rate of profit, repeated innovations are required, as competition
serves to eliminate the premium profits on earlier innovations.
In their origin and disposition, the great fortunes serve to increase
the supply of products and reduce their prices, while raising the
demand for labor and its wages, this last being one of the effects
of the greater accumulation of capital.

In his ignorance,
it is precisely such fortunes that Krugman is out to undermine through
his advocacy of the continuation of the estate tax. He thinks the
estate tax has no negative consequences for the average person because
it “is overwhelmingly a tax on the very, very wealthy; only
about one estate in 200,” he says, “pays any tax at all.”

If the estates
consisted of mere heaps of personal consumers’ goods, in the
manner, say, of the jewels of an Indian maharajah, Krugman might
have a point. He has no point when the estates consist of the means
of production that serve the general buying public in providing
it with goods and services and that underlie most of the demand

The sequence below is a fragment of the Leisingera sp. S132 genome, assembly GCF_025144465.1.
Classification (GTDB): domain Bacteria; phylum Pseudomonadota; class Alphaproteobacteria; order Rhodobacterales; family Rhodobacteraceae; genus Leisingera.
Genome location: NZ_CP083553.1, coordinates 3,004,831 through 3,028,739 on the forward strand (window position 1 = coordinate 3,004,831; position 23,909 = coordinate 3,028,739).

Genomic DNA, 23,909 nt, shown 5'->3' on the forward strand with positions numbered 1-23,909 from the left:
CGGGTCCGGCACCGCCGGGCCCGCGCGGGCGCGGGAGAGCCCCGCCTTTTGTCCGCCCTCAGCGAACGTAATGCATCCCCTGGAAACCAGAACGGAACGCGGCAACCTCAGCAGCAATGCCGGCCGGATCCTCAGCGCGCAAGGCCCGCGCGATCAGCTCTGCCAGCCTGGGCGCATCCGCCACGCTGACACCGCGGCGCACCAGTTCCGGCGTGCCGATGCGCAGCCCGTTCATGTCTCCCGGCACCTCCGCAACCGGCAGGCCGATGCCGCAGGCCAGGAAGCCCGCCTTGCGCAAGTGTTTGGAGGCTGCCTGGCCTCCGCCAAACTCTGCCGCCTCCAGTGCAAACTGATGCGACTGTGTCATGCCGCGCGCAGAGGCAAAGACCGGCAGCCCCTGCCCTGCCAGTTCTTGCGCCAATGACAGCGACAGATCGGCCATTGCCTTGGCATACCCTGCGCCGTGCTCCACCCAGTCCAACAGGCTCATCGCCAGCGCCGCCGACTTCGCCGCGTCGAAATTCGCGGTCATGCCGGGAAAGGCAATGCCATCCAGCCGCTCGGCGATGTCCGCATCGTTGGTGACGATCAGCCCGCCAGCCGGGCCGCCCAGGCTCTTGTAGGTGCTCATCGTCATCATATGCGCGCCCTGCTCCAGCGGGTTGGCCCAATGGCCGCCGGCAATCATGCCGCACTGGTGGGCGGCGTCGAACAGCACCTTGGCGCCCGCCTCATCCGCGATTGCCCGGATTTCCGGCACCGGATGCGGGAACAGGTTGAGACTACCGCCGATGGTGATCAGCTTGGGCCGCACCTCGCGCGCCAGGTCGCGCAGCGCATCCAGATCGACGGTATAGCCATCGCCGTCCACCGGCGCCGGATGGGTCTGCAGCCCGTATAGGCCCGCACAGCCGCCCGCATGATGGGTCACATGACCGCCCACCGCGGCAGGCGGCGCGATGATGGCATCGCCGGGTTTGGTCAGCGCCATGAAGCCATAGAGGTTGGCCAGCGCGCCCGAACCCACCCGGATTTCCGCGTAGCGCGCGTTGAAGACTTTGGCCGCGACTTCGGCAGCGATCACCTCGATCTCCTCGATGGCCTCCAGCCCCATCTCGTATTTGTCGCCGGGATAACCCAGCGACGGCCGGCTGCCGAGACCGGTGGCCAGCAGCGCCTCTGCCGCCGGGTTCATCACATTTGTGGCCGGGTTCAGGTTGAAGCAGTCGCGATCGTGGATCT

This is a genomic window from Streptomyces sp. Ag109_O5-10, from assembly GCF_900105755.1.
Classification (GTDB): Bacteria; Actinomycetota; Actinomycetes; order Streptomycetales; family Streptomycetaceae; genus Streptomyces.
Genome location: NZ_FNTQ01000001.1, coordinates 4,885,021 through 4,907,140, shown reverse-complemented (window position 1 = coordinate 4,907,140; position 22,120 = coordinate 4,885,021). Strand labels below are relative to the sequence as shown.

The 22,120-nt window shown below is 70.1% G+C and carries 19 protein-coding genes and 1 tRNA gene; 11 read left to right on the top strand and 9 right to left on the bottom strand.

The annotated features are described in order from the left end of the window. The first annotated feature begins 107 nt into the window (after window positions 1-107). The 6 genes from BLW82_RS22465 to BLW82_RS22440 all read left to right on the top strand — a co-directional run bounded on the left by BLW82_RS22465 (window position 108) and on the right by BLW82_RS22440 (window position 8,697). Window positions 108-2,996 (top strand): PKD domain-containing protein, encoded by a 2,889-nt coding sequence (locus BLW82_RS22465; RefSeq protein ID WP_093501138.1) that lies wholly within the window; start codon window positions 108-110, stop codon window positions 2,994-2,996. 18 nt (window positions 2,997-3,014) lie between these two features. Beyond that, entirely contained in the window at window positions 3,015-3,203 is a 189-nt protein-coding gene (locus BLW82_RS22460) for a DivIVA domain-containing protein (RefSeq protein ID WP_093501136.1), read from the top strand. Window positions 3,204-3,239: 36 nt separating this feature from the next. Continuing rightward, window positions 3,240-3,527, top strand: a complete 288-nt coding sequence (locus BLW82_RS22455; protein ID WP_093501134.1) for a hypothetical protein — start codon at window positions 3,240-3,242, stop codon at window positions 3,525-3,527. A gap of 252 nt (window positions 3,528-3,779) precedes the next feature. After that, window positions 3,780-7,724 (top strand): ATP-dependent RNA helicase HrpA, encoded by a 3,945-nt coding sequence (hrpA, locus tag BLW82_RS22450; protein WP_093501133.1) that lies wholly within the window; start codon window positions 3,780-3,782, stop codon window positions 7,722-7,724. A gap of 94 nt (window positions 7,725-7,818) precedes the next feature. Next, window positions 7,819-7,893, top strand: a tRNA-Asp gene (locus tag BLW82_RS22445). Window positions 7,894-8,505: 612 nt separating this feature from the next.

for labor in the economic system. Estate taxes are at the expense
of the supply of consumers’ goods for all and at the expense
of the demand for the labor of all. They are urged in opposition
to the general standard of living and the well being of all.

Krugman
and the other advocates of looting and plundering the wealth of
the rich for the alleged sake of the poor contemptuously dismiss
these absolutely correct economic doctrines pertaining to the role
of innovation and saving as “the trickle-down theory.”
In doing so, they serve only to perpetuate the poverty of which
they pretend to complain.

Krugman and
his ilk actually care nothing whatever for the welfare of the poor.
For them the suffering of the poor is merely a weapon with which
to beat down the aspirations and success of the rich, which alone
can elevate the poor.

June
8, 2006

George
Reisman [send him mail]
is Pepperdine University Professor Emeritus of Economics at Pepperdine
University’s Graziadio School of Business & Management in Los Angeles,
and is the author of Capitalism:
A Treatise on Economics
. Visit
his website.